Any event bringing together teams in competition involving LEGOs® and robots is bound to bring smiles.
You just don’t often think of adults being the ones in a LEGO competition.
That’s exactly what will happen on Friday, June 27 from 9 a.m. to 2:30 p.m. in the atrium of Wake Forest Biotech Place at the 2014 Robot Fun Run Community Challenge, a role-reversed world where middle-school aged students provide the teaching expertise to adults.
The event will feature up to a dozen teams of adults, coached by Winston-Salem/Forsyth County middle school students, competing for a chance at LEGO glory.
The competition requires teams to program a LEGO robot, in just a few hours, to do tasks such as picking up objects or crossing a LEGO bridge. The more tasks completed in the 2 ½ minute competition period, the more points a team accumulates, with the winners receiving their own LEGO trophy.
“You see the surprise on adults’ faces and joy when they get engaged. To me, that’s what is great about the Robot Fun Run,’’ says Eric Tomlinson, president of the Wake Forest Innovation Quarter and chief innovation officer for Wake Forest Baptist Medical Center. “It is an enormously creative event, requiring a high degree of teamwork and engagement.’’
Tie-in With County Event in Fall
The Robot Fun Run is co-sponsored by Cook Medical, Winston-Salem/Forsyth County Schools and Wake Forest Innovation Quarter and has ties to the Forsyth County Robot Run in the fall. The fall event features teams from 17 middle schools in the local system against each other in building and programming LEGO MINDSTORMS® robots to compete.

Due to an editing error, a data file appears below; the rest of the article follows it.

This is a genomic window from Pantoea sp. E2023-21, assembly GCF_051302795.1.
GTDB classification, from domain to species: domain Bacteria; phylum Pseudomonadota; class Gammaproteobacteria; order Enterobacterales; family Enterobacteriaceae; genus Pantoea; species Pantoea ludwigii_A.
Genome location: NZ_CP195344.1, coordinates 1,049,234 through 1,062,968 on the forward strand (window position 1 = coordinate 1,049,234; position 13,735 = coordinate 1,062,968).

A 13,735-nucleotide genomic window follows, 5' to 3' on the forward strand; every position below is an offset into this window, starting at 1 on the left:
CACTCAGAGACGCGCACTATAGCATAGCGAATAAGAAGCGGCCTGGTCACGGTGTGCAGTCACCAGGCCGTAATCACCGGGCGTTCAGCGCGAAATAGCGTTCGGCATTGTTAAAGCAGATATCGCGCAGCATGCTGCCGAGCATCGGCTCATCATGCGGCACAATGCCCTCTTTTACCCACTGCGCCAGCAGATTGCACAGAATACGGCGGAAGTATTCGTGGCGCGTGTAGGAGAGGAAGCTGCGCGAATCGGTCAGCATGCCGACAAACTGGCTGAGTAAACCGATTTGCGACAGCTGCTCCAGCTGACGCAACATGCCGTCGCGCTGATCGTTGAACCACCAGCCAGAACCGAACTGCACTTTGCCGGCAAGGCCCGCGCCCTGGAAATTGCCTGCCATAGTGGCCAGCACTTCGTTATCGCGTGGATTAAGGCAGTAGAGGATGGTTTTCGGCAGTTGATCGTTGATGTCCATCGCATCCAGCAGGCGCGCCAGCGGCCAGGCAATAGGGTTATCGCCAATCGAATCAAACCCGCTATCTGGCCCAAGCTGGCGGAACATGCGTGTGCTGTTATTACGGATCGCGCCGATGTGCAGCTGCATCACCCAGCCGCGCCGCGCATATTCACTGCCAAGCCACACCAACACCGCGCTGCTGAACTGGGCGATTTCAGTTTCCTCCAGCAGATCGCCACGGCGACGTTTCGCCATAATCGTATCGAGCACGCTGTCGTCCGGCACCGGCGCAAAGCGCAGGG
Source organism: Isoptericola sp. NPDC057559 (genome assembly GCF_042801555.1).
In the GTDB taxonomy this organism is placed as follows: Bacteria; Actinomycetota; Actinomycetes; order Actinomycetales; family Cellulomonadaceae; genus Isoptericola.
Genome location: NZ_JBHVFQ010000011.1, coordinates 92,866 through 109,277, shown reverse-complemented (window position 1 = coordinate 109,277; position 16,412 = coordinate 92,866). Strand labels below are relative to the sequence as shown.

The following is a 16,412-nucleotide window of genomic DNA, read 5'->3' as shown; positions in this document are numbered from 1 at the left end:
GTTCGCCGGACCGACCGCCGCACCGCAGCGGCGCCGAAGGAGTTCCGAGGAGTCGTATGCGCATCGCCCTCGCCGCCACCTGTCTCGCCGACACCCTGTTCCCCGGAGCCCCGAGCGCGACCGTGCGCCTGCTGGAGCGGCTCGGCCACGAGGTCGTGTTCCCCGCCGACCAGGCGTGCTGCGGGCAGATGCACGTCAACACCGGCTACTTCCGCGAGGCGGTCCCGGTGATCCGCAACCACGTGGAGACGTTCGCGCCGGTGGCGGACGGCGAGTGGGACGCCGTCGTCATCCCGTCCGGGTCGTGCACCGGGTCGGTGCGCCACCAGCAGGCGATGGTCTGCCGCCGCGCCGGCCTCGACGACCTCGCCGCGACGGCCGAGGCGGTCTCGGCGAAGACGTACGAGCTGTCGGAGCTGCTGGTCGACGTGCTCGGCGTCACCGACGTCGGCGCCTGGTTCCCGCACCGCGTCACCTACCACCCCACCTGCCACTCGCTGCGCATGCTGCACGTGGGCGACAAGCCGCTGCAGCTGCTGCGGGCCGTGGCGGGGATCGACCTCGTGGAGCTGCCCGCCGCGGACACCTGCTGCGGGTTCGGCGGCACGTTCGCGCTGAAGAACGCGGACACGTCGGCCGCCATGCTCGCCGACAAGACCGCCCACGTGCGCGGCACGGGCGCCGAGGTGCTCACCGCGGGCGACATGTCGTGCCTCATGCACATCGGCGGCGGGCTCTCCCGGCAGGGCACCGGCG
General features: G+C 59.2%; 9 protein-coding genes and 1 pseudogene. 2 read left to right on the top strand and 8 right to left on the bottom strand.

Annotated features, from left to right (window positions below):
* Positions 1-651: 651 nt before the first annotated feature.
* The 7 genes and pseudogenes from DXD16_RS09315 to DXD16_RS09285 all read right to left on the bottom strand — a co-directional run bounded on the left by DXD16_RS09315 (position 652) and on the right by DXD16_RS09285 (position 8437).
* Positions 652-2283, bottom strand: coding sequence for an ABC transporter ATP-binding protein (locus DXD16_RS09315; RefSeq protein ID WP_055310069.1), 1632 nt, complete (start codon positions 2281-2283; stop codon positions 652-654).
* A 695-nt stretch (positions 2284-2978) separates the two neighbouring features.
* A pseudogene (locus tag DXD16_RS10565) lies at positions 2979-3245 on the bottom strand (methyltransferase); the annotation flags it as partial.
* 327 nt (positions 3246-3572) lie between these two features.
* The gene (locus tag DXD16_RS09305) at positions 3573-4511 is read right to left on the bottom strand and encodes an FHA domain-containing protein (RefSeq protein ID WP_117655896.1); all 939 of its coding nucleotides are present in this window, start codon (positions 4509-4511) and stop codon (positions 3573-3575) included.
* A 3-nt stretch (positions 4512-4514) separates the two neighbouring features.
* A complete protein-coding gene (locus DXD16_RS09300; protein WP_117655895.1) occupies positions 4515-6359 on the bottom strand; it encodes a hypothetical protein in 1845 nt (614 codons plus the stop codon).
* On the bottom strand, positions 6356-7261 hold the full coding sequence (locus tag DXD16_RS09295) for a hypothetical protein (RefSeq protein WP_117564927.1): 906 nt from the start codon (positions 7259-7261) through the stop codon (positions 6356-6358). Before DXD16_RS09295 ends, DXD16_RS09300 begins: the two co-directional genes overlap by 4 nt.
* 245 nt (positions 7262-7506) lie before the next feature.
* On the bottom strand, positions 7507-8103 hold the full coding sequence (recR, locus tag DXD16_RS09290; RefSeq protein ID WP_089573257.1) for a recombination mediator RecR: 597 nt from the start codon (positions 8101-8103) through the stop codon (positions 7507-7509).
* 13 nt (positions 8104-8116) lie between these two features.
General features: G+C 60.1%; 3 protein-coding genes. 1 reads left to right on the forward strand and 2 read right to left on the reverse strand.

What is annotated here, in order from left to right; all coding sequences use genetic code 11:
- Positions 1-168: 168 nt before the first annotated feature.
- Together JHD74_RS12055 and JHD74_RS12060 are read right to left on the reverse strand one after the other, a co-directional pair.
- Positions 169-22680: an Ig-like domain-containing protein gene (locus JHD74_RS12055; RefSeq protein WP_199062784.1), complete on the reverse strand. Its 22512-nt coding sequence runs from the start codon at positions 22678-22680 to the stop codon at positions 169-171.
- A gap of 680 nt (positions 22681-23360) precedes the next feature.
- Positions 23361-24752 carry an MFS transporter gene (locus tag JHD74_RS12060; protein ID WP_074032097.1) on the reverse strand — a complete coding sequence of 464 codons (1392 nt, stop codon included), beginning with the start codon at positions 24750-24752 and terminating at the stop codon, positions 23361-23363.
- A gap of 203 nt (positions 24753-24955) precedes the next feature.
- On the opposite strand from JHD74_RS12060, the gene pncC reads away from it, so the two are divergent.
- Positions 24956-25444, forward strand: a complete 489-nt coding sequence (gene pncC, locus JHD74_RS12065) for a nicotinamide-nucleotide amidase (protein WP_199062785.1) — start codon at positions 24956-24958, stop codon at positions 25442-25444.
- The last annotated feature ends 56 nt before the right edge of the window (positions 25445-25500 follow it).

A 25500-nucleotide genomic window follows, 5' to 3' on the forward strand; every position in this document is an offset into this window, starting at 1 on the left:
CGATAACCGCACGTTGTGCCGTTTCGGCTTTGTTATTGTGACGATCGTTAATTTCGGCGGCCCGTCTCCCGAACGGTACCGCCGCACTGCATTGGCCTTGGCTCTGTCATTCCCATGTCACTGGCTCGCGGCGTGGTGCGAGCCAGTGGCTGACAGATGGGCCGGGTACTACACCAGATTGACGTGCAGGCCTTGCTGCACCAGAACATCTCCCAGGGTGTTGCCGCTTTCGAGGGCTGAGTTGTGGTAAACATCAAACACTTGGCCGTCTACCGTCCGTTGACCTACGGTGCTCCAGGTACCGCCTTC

The aim of the Robot Fun Run is to increase awareness of the yearly Winston-Salem robotics program which is designed to get middle-school aged students excited about STEM related employment and life skills.
“And if those businesses decide to bring their participation and volunteerism to the Forsyth County Robot Run after participating in the Robot Fun Run, we consider it a great success,” says Lindsey Yarborough, manager of public activities for Wake Forest Innovation Quarter. “It’s such a fun way for our community to come together and show support of local STEM programs in the hub of innovation, the Innovation Quarter”
The inaugural Robot Fun Run crown was captured last year by Small Footprint, a software development services company based in Winston-Salem, with the Wake Forest School of Medicine, Biomedical Engineering and Sciences team finishing a close second.
Yarborough says it was an intense event, with the top teams especially competitive. Both of those teams are coming back for this year’s event, as are many of the other competitors. Once again, each of the adult teams will be assigned a student mentor with experience from successful teams in the Forsyth County Robot Run.
Up to 10 teams are expected for the event, which is open to the public.
“The majority of the competitors had no idea what they were getting into last year,’’ Yarborough says. “It’s fun to watch the roles being flipped and the student becoming the teacher.’’
Promoting STEM to Children
The broad goal of the Robot Fun Run is to show students how creative and innovative careers can be in the STEM fields.
“The particular age, middle school, is an impressionable time period to really get kids excited about science, technology, engineering and math,’’ Yarborough says.
With Innovation Quarter attracting new businesses in the biotechnology, information technology and materials sciences, Tomlinson says programs such as the Robot Fun Run hold promise for retaining bright minds.
“One of the goals is to set students on a path toward training that could lead to a job here or even create a company one day,’’ Tomlinson says. “It’s all part of that continuum of engaging the community and promoting creativity that is so important.”